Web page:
Predicting patient satisfaction from physicians' nonverbal communication skills.
The relationship between physicians' nonverbal communication skills (their ability to communicate and to understand facial expression, body movement and voice tone cues to emotion) and their patients' satisfaction with medical care was examined in 2 studies. The research involved 71 residents in internal medicine and 462 of their ambulatory and hospitalized patients. Standardized, reliable and valid measures of nonverbal communication skills were administered to the physicians. Their scores on these tests were correlated with ratings they received from a sample of their patients on measures of satisfaction with the technical aspects and the socioemotional aspects (or art) of the medical care they received. While the nonverbal communication skills of the physicians bore little relationship to patients' ratings of the technical quality of care, measures of these skills did predict patient satisfaction with the art of medical care received. Across both samples, physicians who were more sensitive to body movement and posture cues to emotion (the channel suggested by nonverbal researchers as the one in which true affect can be perceived) received higher ratings from their patients on the art of care than did less sensitive physicians. In addition, physicians who were successful at expressing emotion through their nonverbal communications tended to receive higher ratings from patients on the art of care than did physicians who were less effective communicators. The implications of successfully identifying characteristics of physicians with whom patients are satisfied are discussed.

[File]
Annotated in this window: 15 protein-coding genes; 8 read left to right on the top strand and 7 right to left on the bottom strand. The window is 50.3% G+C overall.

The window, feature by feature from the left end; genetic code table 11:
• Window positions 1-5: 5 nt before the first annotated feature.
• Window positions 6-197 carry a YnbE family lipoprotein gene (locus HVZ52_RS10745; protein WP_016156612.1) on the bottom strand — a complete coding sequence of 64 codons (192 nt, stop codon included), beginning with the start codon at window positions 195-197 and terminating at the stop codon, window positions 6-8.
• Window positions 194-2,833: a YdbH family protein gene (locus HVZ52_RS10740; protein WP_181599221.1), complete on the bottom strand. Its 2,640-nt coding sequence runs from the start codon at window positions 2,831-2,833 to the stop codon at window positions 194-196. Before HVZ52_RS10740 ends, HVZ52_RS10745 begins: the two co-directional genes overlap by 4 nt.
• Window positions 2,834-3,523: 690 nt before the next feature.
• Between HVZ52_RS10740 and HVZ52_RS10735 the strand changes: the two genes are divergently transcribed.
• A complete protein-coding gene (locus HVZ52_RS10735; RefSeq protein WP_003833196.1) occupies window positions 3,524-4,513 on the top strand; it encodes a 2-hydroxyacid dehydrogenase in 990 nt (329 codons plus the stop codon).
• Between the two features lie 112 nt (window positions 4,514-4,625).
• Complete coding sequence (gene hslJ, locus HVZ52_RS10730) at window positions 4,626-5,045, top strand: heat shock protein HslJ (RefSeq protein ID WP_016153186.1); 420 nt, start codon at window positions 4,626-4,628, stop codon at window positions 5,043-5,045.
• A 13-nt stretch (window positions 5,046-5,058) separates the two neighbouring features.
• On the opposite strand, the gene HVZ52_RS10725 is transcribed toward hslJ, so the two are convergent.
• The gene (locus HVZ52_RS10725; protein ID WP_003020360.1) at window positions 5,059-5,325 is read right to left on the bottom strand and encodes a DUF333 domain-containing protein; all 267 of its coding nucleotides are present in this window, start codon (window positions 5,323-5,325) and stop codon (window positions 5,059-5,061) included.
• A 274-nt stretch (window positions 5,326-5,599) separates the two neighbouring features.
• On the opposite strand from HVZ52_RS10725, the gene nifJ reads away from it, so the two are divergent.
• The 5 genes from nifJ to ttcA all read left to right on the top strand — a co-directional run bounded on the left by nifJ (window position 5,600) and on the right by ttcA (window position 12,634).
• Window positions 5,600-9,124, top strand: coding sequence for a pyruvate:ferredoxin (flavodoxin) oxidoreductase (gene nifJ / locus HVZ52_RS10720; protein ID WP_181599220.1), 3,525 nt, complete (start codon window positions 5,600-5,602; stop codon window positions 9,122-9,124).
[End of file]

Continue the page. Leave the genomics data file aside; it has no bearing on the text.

DiMatteo, MR; Taranta, A; Friedman, HS; Prince, LM
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